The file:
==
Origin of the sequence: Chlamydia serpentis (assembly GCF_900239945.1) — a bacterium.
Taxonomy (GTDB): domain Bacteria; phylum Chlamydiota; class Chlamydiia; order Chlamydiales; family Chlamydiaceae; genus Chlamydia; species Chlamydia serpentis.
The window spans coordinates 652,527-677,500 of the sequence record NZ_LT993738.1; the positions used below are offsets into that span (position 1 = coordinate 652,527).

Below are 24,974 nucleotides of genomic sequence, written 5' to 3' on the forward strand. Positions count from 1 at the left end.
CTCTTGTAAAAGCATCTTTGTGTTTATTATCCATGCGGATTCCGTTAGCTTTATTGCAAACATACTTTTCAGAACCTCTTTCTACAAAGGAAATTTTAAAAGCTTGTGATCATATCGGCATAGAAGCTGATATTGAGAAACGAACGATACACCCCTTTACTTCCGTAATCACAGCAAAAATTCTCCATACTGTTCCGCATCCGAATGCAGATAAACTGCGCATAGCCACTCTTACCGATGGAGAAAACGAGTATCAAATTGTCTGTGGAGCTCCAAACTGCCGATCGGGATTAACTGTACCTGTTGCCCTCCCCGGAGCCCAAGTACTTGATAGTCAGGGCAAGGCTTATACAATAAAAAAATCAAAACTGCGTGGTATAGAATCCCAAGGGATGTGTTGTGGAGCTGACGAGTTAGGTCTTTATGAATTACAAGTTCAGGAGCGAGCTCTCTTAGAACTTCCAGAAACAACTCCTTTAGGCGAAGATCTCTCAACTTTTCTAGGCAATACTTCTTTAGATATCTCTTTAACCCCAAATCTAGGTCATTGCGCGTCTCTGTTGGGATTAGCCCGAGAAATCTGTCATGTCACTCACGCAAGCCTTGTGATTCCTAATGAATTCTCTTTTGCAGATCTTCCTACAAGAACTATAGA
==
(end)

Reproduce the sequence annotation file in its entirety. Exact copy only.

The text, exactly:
Origin of the sequence: Chlamydia serpentis (assembly GCF_900239945.1) — a bacterium.
Taxonomy (GTDB): domain Bacteria; phylum Chlamydiota; class Chlamydiia; order Chlamydiales; family Chlamydiaceae; genus Chlamydia; species Chlamydia serpentis.
The window spans coordinates 652,527-677,500 of the sequence record NZ_LT993738.1; the positions used below are offsets into that span (position 1 = coordinate 652,527).

Below are 24,974 nucleotides of genomic sequence, written 5' to 3' on the forward strand. Positions count from 1 at the left end.
CTCTTGTAAAAGCATCTTTGTGTTTATTATCCATGCGGATTCCGTTAGCTTTATTGCAAACATACTTTTCAGAACCTCTTTCTACAAAGGAAATTTTAAAAGCTTGTGATCATATCGGCATAGAAGCTGATATTGAGAAACGAACGATACACCCCTTTACTTCCGTAATCACAGCAAAAATTCTCCATACTGTTCCGCATCCGAATGCAGATAAACTGCGCATAGCCACTCTTACCGATGGAGAAAACGAGTATCAAATTGTCTGTGGAGCTCCAAACTGCCGATCGGGATTAACTGTACCTGTTGCCCTCCCCGGAGCCCAAGTACTTGATAGTCAGGGCAAGGCTTATACAATAAAAAAATCAAAACTGCGTGGTATAGAATCCCAAGGGATGTGTTGTGGAGCTGACGAGTTAGGTCTTTATGAATTACAAGTTCAGGAGCGAGCTCTCTTAGAACTTCCAGAAACAACTCCTTTAGGCGAAGATCTCTCAACTTTTCTAGGCAATACTTCTTTAGATATCTCTTTAACCCCAAATCTAGGTCATTGCGCGTCTCTGTTGGGATTAGCCCGAGAAATCTGTCATGTCACTCACGCAAGCCTTGTGATTCCTAATGAATTCTCTTTTGCAGATCTTCCTACAAGAACTATAGA